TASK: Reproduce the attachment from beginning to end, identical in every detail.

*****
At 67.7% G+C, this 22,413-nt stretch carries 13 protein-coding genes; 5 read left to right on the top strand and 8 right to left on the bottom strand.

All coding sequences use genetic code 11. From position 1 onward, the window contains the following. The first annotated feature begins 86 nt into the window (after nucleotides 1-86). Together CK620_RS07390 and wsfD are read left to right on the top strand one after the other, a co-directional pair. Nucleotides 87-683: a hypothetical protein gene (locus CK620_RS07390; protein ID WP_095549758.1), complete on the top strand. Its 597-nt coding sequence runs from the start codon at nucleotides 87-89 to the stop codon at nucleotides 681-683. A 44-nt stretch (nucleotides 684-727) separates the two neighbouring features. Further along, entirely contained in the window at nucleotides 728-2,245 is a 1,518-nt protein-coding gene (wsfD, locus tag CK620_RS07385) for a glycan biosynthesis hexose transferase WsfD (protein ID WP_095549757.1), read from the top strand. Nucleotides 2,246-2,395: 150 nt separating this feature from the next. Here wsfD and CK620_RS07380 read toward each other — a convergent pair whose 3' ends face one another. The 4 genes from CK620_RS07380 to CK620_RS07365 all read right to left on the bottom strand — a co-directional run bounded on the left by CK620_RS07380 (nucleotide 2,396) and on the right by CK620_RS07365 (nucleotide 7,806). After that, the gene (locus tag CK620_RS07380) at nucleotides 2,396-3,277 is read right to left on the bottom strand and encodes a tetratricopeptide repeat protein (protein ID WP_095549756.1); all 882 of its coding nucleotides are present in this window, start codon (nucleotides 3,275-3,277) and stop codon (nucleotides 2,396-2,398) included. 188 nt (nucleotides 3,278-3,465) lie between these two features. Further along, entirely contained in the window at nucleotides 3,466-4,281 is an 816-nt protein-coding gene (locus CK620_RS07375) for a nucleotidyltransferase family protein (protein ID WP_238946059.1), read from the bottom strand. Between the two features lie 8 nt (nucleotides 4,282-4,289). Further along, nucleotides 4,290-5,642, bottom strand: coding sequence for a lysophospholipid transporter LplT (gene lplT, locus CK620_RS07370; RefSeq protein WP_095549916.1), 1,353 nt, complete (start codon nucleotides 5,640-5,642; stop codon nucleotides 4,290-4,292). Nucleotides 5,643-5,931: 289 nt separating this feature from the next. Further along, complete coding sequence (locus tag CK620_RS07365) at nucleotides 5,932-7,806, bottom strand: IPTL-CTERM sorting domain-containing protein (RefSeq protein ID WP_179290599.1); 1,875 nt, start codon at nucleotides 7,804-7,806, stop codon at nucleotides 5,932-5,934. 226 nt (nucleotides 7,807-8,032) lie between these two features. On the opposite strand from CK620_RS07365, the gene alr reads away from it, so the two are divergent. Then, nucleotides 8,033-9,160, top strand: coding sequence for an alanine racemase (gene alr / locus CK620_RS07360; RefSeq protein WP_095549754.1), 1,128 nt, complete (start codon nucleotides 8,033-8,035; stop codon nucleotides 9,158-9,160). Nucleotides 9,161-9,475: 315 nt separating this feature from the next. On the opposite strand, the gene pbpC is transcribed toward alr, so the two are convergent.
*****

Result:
At 67.7% G+C, this 22,413-nt stretch carries 13 protein-coding genes; 5 read left to right on the top strand and 8 right to left on the bottom strand.

All coding sequences use genetic code 11. From position 1 onward, the window contains the following. The first annotated feature begins 86 nt into the window (after nucleotides 1-86). Together CK620_RS07390 and wsfD are read left to right on the top strand one after the other, a co-directional pair. Nucleotides 87-683: a hypothetical protein gene (locus CK620_RS07390; protein ID WP_095549758.1), complete on the top strand. Its 597-nt coding sequence runs from the start codon at nucleotides 87-89 to the stop codon at nucleotides 681-683. A 44-nt stretch (nucleotides 684-727) separates the two neighbouring features. Further along, entirely contained in the window at nucleotides 728-2,245 is a 1,518-nt protein-coding gene (wsfD, locus tag CK620_RS07385) for a glycan biosynthesis hexose transferase WsfD (protein ID WP_095549757.1), read from the top strand. Nucleotides 2,246-2,395: 150 nt separating this feature from the next. Here wsfD and CK620_RS07380 read toward each other — a convergent pair whose 3' ends face one another. The 4 genes from CK620_RS07380 to CK620_RS07365 all read right to left on the bottom strand — a co-directional run bounded on the left by CK620_RS07380 (nucleotide 2,396) and on the right by CK620_RS07365 (nucleotide 7,806). After that, the gene (locus tag CK620_RS07380) at nucleotides 2,396-3,277 is read right to left on the bottom strand and encodes a tetratricopeptide repeat protein (protein ID WP_095549756.1); all 882 of its coding nucleotides are present in this window, start codon (nucleotides 3,275-3,277) and stop codon (nucleotides 2,396-2,398) included. 188 nt (nucleotides 3,278-3,465) lie between these two features. Further along, entirely contained in the window at nucleotides 3,466-4,281 is an 816-nt protein-coding gene (locus CK620_RS07375) for a nucleotidyltransferase family protein (protein ID WP_238946059.1), read from the bottom strand. Between the two features lie 8 nt (nucleotides 4,282-4,289). Further along, nucleotides 4,290-5,642, bottom strand: coding sequence for a lysophospholipid transporter LplT (gene lplT, locus CK620_RS07370; RefSeq protein WP_095549916.1), 1,353 nt, complete (start codon nucleotides 5,640-5,642; stop codon nucleotides 4,290-4,292). Nucleotides 5,643-5,931: 289 nt separating this feature from the next. Further along, complete coding sequence (locus tag CK620_RS07365) at nucleotides 5,932-7,806, bottom strand: IPTL-CTERM sorting domain-containing protein (RefSeq protein ID WP_179290599.1); 1,875 nt, start codon at nucleotides 7,804-7,806, stop codon at nucleotides 5,932-5,934. 226 nt (nucleotides 7,807-8,032) lie between these two features. On the opposite strand from CK620_RS07365, the gene alr reads away from it, so the two are divergent. Then, nucleotides 8,033-9,160, top strand: coding sequence for an alanine racemase (gene alr / locus CK620_RS07360; RefSeq protein WP_095549754.1), 1,128 nt, complete (start codon nucleotides 8,033-8,035; stop codon nucleotides 9,158-9,160). Nucleotides 9,161-9,475: 315 nt separating this feature from the next. On the opposite strand, the gene pbpC is transcribed toward alr, so the two are convergent.